Anatomy has had applications far beyond medicine. In 1699 Edward Tyson compared the anatomical structure of lions and cats, marvelling at the resemblance of their parts. Based on the observations of natural historians, Tyson remarked that humans and chimpanzees similarly resemble each other. Although Tyson did not develop a theory of common ancestry, dissection and anatomy has yielded insights into natural and social worlds throughout history. Anatomy and the Organization of Knowledge, 1500-1850 compiles a series of case studies, from contributors across the humanities. With some thirteen pieces contained in three sections, a very select few are reviewed below:
Earth’s Intelligent Body: Subterranean Systems and the Circulation of Knowledge, or, The Radius Subtending Circumnavigation – Kevin L. Cope
Joseph Wright, “Vesuvius from Portici,” ca. 1774-1776. The Huntington Library: http://emuseum.huntington.org/view/objects/asitem/1046/159/title-asc
An eighteenth-century country parson, Thomas Robinson was fond of ale, sporting events and collecting minerals. His first book The Anatomy of the Earth was replete with anatomical analogy. Just as the skin of animals held lice, so the “Skin” or “Outer Coat” of the Earth produced grass, trees, vegetables, birds and beasts. Under the surface lay “the Bones, that is, Stones, Metals and Minerals.” In an attempt to envision divine order in a seemingly random world, Robinson turned to anatomy. Inequalities and differences in nature became part of a complex system of circulation. Volcanoes, underground streams and similar processes represented the bodily systems of the earth, which could become blocked or rupture to create floods or earthquakes. Robinson’s geological anatomy provided a natural explanation as to why disasters did not only strike the sinful.
Visualizing the Fibre-Woven Body: Nehemiah Grew’s Plant Anatomy and the Emergence of the Fibre Body – Hisao Ishizuka
Staying in the eighteenth century, medical men mused over the fundamental building block (minima naturalia) of the body. One popular viewpoint for Enlightenment physiologists and anatomists was the fibre theory. Textile and weaving metaphors for bodily tissues followed in the wake of Robert Hooke’s Micrographia (1665). Nehemiah Grew’s The Anatomy of Plants (1682) furthered the fibre theorist’s cause, postulating that plants were composed of fibres and leant authority by numerous illustrations. An advantage of Grew’s observations to natural philosophers was the suggestion of a designer through textile metaphors, allowing the latter to dodge charges of atheism or political radicalism. Even as investigations into the brain and nerves appeared in the late-eighteenth century, almost all physicians subscribed to the idea of a fibre-based body, woven with innumerable threads.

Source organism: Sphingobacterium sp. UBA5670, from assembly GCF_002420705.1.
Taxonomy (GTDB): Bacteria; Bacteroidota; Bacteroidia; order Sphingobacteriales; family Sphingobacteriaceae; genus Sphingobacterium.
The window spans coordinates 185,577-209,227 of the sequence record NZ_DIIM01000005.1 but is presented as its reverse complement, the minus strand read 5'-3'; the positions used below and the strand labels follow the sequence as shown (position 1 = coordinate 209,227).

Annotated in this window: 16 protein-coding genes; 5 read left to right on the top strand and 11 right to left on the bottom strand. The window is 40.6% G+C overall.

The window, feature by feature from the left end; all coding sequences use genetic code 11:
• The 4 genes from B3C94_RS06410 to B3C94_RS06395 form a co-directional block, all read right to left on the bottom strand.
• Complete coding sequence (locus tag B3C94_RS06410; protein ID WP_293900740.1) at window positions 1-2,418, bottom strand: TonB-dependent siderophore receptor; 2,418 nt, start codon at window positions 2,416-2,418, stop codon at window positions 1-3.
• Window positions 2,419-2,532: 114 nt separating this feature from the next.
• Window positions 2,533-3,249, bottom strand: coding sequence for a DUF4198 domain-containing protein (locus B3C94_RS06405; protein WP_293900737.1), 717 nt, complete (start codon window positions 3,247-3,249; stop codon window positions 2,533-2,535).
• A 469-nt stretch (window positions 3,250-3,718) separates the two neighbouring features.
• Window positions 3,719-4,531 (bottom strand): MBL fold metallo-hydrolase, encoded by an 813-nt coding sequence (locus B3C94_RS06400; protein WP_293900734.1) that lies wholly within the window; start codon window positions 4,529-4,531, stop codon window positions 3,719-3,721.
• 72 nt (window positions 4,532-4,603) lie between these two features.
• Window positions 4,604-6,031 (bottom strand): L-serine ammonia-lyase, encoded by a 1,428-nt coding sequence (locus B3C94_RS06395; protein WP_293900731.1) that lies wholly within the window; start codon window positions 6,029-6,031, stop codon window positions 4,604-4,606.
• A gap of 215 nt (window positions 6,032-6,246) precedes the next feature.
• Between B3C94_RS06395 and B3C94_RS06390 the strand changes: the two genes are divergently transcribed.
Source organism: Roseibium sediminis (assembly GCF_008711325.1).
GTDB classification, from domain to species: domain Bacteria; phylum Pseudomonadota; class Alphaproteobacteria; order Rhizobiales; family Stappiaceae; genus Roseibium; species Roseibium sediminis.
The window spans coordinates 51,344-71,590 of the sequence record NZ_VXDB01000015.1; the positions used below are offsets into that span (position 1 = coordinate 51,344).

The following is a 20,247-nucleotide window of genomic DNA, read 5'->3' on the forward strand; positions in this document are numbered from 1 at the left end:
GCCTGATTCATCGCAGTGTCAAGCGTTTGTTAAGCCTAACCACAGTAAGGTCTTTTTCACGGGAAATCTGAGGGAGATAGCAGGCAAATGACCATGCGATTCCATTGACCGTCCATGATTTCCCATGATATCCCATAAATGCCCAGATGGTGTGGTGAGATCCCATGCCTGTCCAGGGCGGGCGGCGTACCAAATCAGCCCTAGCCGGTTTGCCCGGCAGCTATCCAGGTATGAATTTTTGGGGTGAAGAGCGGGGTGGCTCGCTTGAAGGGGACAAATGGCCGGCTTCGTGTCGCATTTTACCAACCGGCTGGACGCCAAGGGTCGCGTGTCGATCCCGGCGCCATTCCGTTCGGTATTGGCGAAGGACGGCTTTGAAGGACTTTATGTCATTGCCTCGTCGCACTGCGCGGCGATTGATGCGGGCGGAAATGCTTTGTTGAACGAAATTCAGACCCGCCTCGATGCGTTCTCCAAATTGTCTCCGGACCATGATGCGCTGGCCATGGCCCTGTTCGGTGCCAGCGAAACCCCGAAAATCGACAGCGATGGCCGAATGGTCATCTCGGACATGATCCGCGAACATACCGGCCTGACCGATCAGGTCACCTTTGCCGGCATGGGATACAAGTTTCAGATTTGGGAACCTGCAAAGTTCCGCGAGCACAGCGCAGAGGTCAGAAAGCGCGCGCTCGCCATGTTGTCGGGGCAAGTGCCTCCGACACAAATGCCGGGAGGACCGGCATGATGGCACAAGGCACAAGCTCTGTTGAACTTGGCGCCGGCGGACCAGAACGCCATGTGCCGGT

Visualizing Monsters: Anatomy as a Regulatory System – Touba Ghadessi
Plates from Andreas Vesalius’s De humani corporis fabrica (1543): http://wellcomeimages.org/
Early modern European culture held a fascination with monsters. Physical deformities were viewed as both theological omens and curiosities of nature. Anatomists adopted the normative body displayed in Andreas Vesalius’s De humani corporis fabrica (1543), visual comparison highlighting the abnormal. Medical accounts structured public and expert accounts of monstrosities, which maintained their appeal as “pathological” specimens into the nineteenth century. In fact, Ghadessi asserts that it was this scientific inquiry into the abnormal which allowed a court culture obsessed with the deviant to flourish, without its participants appearing deviant themselves. Monstrous subjects, combined with anatomical knowledge, provided an alternative manner of understanding human bodies, while confronting ideas of cultural conformity.
Anatomy and the Organization of Knowledge, 1500-1850 is not for the reader wanting a general overview of anatomical practice in medicine. Instead, the social impact of anatomy is discussed through literature, language and analogy. The intellectual and cultural place of anatomy in the early modern and modern world is re-imagined in a series of intriguing studies.
Matthew Landers & Brian Muñoz (eds.), Anatomy and the Organisation of Knowledge, 1500-1850 (London: Pickering & Chatto, 2012) is available in hardback and as an ebook (£24 incl. VAT for PDF, £20 excl. VAT for EPUB) at: www.pickeringchatto.com/anatomy